Goaltending Isn’t Voodoo: Breaking Down Arizona’s 1-0 Loss to the Canucks

The Arizona Coyotes lost 1-0 to the Vancouver Canucks on September 28th, making it the most preseason-y preseason game to actually hit Coyotes fans below the belt.

The most painful part of the whole thing, of course, was that the Coyotes appeared to have the consensus upper hand in the game and Mike Smith made *almost* every save. Voodoo, right?


Courtesy of hockeystats.ca, here’s a #fancystatz look at the period by period breakdown of the game last night.

Screenshot (105)

For those who aren’t familiar with CF (Corsi For) and FF (Fenwick For), here a refresher courtesy of war-on-ice.com:

  • CorsiFor: The number of on-ice shot attempts (on goal, missed, or blocked) taken by the player’s team
  • FenwickFor: The number of unblocked on-ice shot attempts (on goal or missed) taken by the player’s team

Corsi and Fenwick, as far as advanced stats go, give us a very rudimentary understanding of what the team’s overall possession and production performances looked like. You lack information about clean zone entries, giveaways/takeaways, play redirection, how many shots are secondary shots (ie, ones taken on rebounds caused by goaltenders), and where the shots are coming from. The Coyotes could be out-Corsi-ing the Canucks in two of the three periods, but for all we know, they’re taking all their shots from behind the faceoff dot and the Canucks are all about that high-danger momentum. Without watching the game itself (or gathering the information from someone who did watch the game from a nuanced standpoint), all you have is a primitive estimate of which team was sending the puck towards their scoring goal more than the other.

At this point, though, one thing is abundantly clear – the Coyotes largely controlled offensive play for the first forty minutes, and then more or less fell off a cliff in the final twenty.

How does this relate to goaltending?

In order to evaluate how a goaltender’s performance is affected by his team’s possession stats, there’s a certain amount of actual analysis that needs to go into the goaltender himself. Take a look at how Mike Smith plays during the period right before Jared McCann’s power-play goal:


Smith, as you’ll notice, loses track of the puck twice in short succession. We can assume that, in this instance, he has trouble tracking the puck with confidence with that much traffic in front of the net.

We also notice, though, that the shot involved virtually no lift on McCann’s part — he was able to slip the puck into the net from down low, taking advantage of a delayed drop-down reaction from Smith that likely had to do with his difficulties following the puck itself. If he’s unable to find the puck until it’s already being released from McCann’s blade, he’s less likely to be prepared to follow it’s trajectory, notice it’s coming down low, and drop into what could have been an easy pad save. We could argue that he remained completely upright for far too long while trying to regain a visual on the puck, and that cost him in a big way.

Part of the problem, of course, is that the team is on the penalty kill — but the Coyotes often play like this, and having a Coyotes player ‘screening’ Mike Smith is far too frequently an excuse being used as to why a goal was allowed.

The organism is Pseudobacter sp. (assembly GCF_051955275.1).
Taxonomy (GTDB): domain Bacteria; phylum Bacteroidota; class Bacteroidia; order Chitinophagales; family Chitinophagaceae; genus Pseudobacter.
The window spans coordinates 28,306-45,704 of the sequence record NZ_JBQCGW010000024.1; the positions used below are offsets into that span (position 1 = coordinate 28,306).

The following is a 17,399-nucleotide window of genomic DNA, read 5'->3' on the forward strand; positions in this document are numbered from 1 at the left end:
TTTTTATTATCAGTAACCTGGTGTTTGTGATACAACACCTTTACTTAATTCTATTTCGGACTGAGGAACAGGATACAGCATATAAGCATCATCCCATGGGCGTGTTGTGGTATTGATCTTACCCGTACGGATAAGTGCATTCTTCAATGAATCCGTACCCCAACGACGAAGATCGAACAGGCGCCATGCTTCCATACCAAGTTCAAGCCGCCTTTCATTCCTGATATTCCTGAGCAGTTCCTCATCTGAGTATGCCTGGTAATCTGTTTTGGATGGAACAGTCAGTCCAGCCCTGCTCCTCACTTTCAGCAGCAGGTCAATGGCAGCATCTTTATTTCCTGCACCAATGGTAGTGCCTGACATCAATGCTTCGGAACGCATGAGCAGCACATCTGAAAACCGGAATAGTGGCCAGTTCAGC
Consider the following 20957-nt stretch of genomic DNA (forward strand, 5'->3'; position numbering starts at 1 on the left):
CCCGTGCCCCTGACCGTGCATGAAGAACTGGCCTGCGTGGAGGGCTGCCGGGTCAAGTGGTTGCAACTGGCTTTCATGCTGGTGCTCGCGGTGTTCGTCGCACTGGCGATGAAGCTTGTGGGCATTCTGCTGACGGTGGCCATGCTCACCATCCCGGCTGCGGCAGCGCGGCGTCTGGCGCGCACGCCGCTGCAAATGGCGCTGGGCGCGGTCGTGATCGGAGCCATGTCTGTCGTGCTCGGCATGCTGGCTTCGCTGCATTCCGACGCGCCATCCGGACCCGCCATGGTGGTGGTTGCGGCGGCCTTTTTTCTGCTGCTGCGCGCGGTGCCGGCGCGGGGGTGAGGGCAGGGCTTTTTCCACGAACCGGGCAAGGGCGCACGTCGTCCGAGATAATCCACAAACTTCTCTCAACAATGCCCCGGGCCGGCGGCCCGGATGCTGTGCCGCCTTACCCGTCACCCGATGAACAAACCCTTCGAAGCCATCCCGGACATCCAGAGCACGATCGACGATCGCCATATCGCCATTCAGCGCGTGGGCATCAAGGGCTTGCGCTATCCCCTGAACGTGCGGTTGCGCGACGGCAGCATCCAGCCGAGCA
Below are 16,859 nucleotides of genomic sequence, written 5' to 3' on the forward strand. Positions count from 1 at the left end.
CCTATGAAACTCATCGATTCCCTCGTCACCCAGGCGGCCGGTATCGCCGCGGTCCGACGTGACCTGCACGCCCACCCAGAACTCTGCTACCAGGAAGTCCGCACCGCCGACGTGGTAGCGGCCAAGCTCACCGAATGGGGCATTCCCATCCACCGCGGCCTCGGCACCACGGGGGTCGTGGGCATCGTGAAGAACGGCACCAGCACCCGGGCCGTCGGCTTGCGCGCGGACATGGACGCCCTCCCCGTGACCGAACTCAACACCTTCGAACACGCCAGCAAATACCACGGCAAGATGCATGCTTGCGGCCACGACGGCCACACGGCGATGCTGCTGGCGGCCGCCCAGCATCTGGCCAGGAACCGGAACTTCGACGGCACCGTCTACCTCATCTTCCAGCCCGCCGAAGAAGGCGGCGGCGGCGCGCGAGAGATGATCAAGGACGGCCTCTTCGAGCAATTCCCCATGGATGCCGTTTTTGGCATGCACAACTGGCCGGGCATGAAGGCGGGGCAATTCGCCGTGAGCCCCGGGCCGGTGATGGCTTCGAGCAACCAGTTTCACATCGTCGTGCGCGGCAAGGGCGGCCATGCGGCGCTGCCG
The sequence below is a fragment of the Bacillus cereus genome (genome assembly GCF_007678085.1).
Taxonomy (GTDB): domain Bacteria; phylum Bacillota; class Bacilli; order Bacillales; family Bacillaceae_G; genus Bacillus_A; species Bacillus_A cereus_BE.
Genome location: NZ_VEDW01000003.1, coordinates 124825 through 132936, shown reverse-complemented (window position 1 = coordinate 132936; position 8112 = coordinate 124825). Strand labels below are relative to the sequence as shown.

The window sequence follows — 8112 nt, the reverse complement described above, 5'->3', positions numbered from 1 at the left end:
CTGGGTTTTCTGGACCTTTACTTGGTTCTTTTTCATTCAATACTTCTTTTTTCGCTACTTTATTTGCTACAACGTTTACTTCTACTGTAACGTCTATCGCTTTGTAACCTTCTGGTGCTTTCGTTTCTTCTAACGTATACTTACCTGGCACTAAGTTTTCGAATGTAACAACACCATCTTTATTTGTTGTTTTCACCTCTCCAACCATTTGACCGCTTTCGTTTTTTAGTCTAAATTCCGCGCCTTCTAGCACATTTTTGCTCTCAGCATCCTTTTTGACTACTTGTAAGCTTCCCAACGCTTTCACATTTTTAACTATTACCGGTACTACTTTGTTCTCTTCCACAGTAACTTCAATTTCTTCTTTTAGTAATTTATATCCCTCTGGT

In the third period, the Coyotes went largely on the defensive; you notice a drop-off in shots taken by a HUGE margin from the period before.

This, just from how last season is stuck in my brain, seems to be a somewhat Coyotes-centric method of playing. The team allows goals and gets trapped in their own zone in the third period of games that they’d actually been holding themselves in up until the final twenty; whether that’s a falsely remembered characteristic or not, it’s certainly what happened here in Vancouver.

An interesting thing to note about the Coyotes, though, is that the team is actually quite shot-block heavy; they blocked a larger percentage of Vancouver’s overall shots (14 of 44) than the Canucks blocked of theirs (13 of 56).

This relates to Mike Smith in an interesting way, because we can assume that the majority of blocked shots are coming up higher than the shot that ultimately won Vancouver the game. That means that, presumably, the team is preventing goals on higher shots with more frequency than the opposition — yet Smith struggled to drop to the ice in time to make what ended up being the game-winning save because he was standing up so high while trying to re-gain his visual. This means that, if there’s traffic in front of the net, scoring on the Coyotes from down low is probably a team’s best option.

How can they fix a situation like this this – both from a skater perspective and a goaltender perspective?

One of two things can be done to address these kinds of errors by the Coyotes; the team can either push farther out from the net and allow Smith to make his own saves up high (instead putting pressure on the shooter and potentially regaining possession of the puck) or Smith can increase his reliance on the defense in front of him to make some of those higher saves, instead placing a bit more emphasis on butterfly saves than he does at the moment.

Of course, the ideal way to fix this is to prevent this tapering off in the final frame of a game. If the Coyotes aren’t on the defensive, this isn’t a play that needs to be tweaked — because it doesn’t happen at all.

When situations like this do occur, though, it’s not voodoo — it’s fixable, and Arizona could have won the game as a result.


3 thoughts on “Goaltending Isn’t Voodoo: Breaking Down Arizona’s 1-0 Loss to the Canucks

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